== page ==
Springer Online Journal Archives 1860-2000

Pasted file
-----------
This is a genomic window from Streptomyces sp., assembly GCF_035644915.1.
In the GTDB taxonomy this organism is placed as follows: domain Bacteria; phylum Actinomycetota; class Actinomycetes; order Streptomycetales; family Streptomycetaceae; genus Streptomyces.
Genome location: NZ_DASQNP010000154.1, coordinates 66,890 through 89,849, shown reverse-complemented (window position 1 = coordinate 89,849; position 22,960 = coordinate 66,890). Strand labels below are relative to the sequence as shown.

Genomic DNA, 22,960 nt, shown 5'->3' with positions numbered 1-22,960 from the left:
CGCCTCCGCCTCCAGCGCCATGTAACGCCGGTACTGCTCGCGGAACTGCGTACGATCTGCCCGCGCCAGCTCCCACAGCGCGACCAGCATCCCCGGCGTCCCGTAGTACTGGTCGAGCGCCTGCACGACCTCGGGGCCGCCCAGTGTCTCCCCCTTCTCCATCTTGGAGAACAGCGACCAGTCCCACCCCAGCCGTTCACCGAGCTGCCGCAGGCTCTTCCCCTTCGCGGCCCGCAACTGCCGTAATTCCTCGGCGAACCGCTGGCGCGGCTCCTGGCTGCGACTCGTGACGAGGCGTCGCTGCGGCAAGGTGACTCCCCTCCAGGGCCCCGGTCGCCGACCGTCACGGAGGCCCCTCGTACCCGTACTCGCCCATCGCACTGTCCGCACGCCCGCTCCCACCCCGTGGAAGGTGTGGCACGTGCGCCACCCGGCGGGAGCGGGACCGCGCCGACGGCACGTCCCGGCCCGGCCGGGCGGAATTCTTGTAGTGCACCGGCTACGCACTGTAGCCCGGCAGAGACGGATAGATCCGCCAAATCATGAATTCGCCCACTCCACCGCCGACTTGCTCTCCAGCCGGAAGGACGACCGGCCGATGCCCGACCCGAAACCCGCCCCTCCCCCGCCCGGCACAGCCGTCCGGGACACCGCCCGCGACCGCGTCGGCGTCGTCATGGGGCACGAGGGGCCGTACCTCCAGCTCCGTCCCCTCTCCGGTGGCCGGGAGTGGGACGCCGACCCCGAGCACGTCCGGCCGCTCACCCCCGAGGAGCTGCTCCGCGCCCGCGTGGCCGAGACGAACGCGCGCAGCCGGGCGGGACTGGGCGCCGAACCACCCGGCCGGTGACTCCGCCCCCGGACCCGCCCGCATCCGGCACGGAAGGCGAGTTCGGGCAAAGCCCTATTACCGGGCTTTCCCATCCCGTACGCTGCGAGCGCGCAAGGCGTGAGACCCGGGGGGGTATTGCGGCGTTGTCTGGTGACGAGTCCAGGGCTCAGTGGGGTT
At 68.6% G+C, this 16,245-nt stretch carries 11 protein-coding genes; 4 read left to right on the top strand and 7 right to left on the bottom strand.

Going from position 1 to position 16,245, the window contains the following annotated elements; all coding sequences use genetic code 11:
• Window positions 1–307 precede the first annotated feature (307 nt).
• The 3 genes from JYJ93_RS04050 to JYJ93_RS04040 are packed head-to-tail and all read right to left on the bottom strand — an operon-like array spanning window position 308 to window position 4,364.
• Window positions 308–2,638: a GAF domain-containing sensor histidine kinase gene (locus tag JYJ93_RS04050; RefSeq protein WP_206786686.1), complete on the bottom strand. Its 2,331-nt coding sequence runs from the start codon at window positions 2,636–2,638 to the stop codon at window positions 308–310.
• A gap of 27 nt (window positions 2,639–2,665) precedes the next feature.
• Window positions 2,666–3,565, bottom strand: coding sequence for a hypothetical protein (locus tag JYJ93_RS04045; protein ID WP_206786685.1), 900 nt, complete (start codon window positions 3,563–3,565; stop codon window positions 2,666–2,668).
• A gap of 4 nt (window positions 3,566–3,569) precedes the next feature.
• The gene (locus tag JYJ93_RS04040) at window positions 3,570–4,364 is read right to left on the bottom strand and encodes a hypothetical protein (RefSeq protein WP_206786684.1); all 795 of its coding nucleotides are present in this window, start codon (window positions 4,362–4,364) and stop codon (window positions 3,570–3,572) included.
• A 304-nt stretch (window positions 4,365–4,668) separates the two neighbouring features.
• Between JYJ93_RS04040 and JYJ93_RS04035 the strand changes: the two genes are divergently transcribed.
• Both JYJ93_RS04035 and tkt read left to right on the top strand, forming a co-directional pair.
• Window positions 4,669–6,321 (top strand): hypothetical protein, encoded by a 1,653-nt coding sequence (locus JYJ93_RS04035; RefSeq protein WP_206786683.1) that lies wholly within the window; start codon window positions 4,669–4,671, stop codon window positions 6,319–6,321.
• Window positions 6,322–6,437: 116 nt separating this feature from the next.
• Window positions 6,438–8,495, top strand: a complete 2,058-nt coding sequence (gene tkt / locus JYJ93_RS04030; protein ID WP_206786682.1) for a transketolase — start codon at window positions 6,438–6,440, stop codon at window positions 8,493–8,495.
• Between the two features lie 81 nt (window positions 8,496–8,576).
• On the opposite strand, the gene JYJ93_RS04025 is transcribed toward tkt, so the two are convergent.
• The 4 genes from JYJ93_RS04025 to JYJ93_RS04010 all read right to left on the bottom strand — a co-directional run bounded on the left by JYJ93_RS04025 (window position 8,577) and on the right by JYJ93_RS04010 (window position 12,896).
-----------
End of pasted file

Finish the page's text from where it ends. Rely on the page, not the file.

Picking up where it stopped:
Abstract Ninety percent of the nation's supply of bentonite is mined in Montana, South Dakota and Wyoming. These lands are difficult to reclaim because of the chemical and physical properties of the soil/spoil material and the arid/semiarid climate of the area. Replacement of the limited topsoil available has shown some benefit but supplies are generally inadequate. The use of inorganic amendments, such as sulfuric acid, gypsum, calcium chloride, vermiculite and perlite, have not shown consistent benefits in plant establishment and growth. Organic amendments; sawmill wood residues, straw and manure, have provided the greatest benefits in the reclamation of bentonite mined lands. Cultural and management practices are important in determining the long-term success of these reclaimed lands. Reclamation technology development for bentonite mined lands is recent and limited and the refinement and application of such technology will depend on increased activity and cooperation among researchers, regulators and the mining industry.
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